Freeman's return to elite competition is even more anticipated after he contracted the flu during the 2006 Games and underwent surgery in both legs last spring to alleviate debilitating pain caused by a rare muscle disorder called compartment syndrome.
Off the snow, Freeman focuses on diabetes education. He travels for sponsor Eli Lilly and Company to children's diabetes camps across the U.S. to speak to campers about their disease. To date, he has met with more than 3,000 youngsters nationwide.
"I have a blast meeting the campers, but more importantly, I want them to see that a person with diabetes can do almost anything he or she puts his mind to, including competing in the Olympics," said Freeman.
In competition, Freeman is a 13-time U.S. National cross-country champion and recently had his best finish at the 2009 World Championships and the best U.S. finish in any cross-country event in more than two decades. He came in fourth in November's World Cup 15 km classic in Kuusamo, Finland.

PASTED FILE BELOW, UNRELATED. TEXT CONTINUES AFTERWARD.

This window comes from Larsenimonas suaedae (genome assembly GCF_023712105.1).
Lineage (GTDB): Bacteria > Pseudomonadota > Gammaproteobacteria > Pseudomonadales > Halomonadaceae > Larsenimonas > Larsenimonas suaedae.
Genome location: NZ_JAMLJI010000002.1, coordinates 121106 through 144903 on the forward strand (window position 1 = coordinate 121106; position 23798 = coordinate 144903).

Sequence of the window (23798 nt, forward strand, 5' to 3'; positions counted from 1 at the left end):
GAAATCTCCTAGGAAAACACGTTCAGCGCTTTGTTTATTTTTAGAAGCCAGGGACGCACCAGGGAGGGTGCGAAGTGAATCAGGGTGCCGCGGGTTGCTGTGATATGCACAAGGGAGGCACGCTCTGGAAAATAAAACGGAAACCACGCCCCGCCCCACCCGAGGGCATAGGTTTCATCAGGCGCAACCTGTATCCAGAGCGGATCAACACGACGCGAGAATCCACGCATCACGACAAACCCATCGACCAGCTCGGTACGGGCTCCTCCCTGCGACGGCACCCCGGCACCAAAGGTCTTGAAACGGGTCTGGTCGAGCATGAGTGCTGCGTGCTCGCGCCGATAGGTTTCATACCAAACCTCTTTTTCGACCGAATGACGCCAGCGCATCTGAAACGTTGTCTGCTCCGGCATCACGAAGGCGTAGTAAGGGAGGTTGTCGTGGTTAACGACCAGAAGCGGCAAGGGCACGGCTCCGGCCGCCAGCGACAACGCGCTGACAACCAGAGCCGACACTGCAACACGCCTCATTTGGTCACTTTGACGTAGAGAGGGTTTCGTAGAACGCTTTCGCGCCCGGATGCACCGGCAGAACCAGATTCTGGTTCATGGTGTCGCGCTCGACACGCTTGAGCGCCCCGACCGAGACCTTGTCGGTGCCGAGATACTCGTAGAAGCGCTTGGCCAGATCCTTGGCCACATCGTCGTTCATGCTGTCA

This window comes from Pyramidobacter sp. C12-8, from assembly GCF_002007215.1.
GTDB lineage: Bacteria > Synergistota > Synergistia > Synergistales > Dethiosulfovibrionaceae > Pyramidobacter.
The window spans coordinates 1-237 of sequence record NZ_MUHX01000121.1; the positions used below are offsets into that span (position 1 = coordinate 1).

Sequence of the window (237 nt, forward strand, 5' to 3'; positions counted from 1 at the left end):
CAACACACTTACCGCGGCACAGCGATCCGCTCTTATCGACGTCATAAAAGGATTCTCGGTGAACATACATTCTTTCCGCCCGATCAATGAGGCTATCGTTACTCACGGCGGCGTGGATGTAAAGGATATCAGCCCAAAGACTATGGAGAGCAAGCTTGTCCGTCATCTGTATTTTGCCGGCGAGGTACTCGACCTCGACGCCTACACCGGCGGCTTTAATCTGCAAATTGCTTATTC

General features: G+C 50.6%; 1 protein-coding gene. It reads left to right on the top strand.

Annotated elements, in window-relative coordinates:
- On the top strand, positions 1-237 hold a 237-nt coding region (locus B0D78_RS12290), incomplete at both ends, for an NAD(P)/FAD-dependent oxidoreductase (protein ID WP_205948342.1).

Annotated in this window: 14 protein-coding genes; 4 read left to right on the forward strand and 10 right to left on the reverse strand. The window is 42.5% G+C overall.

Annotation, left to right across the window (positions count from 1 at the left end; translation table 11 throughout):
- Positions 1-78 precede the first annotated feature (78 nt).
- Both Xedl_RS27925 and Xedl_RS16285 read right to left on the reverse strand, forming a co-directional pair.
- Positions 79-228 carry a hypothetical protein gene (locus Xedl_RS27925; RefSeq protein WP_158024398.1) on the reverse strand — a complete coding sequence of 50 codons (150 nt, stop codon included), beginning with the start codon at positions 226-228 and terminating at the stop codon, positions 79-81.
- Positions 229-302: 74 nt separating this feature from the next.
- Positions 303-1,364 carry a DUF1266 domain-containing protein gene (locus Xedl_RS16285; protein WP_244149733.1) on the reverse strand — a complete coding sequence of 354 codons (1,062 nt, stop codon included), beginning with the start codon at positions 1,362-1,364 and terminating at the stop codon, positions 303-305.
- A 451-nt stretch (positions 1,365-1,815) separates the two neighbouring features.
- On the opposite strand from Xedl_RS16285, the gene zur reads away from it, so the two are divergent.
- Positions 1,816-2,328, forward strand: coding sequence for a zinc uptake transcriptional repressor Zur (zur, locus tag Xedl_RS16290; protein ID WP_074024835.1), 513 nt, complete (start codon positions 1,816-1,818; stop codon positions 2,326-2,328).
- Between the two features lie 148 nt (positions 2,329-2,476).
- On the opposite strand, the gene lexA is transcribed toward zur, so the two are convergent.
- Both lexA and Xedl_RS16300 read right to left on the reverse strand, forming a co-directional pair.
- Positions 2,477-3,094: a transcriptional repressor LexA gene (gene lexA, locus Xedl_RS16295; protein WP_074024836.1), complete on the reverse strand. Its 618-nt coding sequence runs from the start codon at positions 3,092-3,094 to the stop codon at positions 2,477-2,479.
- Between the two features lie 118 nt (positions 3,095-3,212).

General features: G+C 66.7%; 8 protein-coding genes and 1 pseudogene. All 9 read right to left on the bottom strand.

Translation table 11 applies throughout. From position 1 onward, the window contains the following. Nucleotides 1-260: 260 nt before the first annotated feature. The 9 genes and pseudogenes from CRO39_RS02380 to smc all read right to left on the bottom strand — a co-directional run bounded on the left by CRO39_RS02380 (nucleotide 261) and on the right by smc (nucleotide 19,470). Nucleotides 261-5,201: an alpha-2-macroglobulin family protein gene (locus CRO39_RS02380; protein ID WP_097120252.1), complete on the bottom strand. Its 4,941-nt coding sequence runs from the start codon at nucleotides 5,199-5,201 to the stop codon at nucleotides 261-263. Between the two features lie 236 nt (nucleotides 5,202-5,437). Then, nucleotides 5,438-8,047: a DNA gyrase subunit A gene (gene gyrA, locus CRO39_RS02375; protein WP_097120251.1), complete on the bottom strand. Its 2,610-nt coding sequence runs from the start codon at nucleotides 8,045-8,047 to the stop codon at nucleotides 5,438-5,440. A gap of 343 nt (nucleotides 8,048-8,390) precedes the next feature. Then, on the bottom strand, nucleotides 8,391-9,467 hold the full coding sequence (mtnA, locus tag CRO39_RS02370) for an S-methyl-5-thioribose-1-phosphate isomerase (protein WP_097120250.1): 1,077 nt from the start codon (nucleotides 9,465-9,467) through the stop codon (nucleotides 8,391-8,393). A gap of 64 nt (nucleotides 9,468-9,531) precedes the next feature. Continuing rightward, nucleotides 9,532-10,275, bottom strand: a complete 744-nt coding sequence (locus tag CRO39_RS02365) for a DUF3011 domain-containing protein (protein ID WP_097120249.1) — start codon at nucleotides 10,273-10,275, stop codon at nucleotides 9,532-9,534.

At the 2002 Olympics in Salt Lake City, Freeman placed 22nd in the 15 km classic and 14th in the 30 km pursuit. He also logged the sixth fastest time overall in the 4 x 10 km team relay, helping the U.S. team secure fifth place — the best Olympic finish for the U.S. cross-country team in history. In 2003, Freeman finished sixth and fifth in two consecutive World Cups, and finished 22nd in the 15 km classic at the 2006 Winter Games in Torino, Italy.
For more information about Freeman's work with Lilly, please visit www.lillydiabetes.com'/>"/>
|SOURCE Eli Lilly and Company|
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